Fresh Prince wrote:On the other hand, I have personally worked with 9th, 10th, 12th and 13th year associates and they seemed to be valued commodities. Partners love having them on their cases because they know enough to run shit; clients love having them on their matters because their experience comes comparatively cheap; and the firm management doesn't mind having them around because they're cost effective at a firm where there's only one tier of partnership and the counsel title comes with a significant pay bump. The only person really being "screwed" here, if you can call it screwed (see above re: freezing pay at the top of the associate scale), are the associates themselves.
Those associates are also screwed because they have absolutely zero mobility. They were screwed by their firm being lulled into thinking they had a shot at partner, and were then shut out of it. The problem is that no one else will take them. Clients clearly don't cherish the associates that much because the relationship hasn't turned into a portable book for those associates, and no they're not that good for the firm. Higher salary and nicer title also means higher rates; if the firm can have you bill the same hours for more money and can maintain the realization rate on those hours, you're much better as "of counsel" or "partner," and the fact that you're not good enough to maintain the title to command those higher rates says that if there are associates who can, they will be granted the promotion and you won't.
So no, they're not that cost effective from. Yes, the firm is not losing money on you, but the goal of a big firm (especially the V10s we're discussing in this thread) is not revenue stabilization, it's revenue growth. 13th year associates don't grow the revenue base of a firm; of counsels and equity partners do.
Yes, it sounds "great" being a 13th year associate because you think you have job security, there's no pressure to do be groomed for partnership and you have high, stable pay. But the problem is that you really don't have anywhere else to go, you're a legitimate second-class citizen at the firm (and a permanent one at that), and if the economy tanks and the firm has to lay people off, you're the kind of inefficiency in revenue-generation that they will be targeting to eliminate.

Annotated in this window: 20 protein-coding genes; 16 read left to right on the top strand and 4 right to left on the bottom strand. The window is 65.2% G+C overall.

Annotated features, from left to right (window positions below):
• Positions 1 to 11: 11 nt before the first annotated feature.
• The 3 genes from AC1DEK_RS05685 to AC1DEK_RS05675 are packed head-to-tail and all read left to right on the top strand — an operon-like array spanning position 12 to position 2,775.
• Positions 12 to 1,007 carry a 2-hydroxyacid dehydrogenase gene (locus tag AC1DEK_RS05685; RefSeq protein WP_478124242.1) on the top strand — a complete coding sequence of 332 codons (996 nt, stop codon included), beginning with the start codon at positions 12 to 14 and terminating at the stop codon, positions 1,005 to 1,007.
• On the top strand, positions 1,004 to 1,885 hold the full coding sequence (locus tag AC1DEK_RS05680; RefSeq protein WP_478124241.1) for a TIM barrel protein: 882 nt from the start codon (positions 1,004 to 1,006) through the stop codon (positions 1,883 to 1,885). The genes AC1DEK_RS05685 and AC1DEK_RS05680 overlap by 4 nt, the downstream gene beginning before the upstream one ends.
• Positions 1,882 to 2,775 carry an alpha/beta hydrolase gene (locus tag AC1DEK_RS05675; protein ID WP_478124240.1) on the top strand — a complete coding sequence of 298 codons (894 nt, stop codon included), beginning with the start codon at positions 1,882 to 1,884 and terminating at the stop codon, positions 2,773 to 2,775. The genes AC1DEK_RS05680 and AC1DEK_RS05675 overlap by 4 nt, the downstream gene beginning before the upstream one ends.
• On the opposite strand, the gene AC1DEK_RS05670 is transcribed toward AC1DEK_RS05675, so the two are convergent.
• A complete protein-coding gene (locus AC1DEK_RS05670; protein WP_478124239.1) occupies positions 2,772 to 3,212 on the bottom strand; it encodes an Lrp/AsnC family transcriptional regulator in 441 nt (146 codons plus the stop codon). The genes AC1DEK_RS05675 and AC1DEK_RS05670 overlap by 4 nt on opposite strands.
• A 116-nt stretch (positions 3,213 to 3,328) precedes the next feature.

I'm not arguing that being a super senior associate is an ideal career path; far from it. I specifically said most will leave before senior / super senior status on their own accord. I'm merely replying to allay the fear that "up and out" is a motto all law firms enforce, rather than merely reflecting the natural state of things at some places. Many law students fear that they'll be forced out of their firm in 3-5 years, whether they want to leave or not. While that may happen elsewhere, I am merely stating that it does not seem to happen where I work even with our gigantic incoming classes.
To the bolded statement, I think you're being a bit naive if you think V10 firms only elevate a select few to the partnership because they're the only ones "good enough" to command the billing rates of a partner / counsel. I don't want to get into an argument about the economics of a law firm, but there's a much more delicate balance of maintaining a favorable leverage ratio involved than simply a determination of skill. You can be an absolute rock star and get passed over for promotion if your firm feels they cannot support your practice's growth. Whether the firm thinks there isn't enough work for another partner without poaching from others partners, not enough associates/support staff to support taking on more cases, etc. You seem to be arguing that all firms have to do to be more profitable is mint more partners. I think this is a theory of law firm expansion pretty well decimated by Dewey. There's a good reason why most of those highly profitable NYC firms don't make new partners left and right and very rarely hire lateral partners and it's not elitism.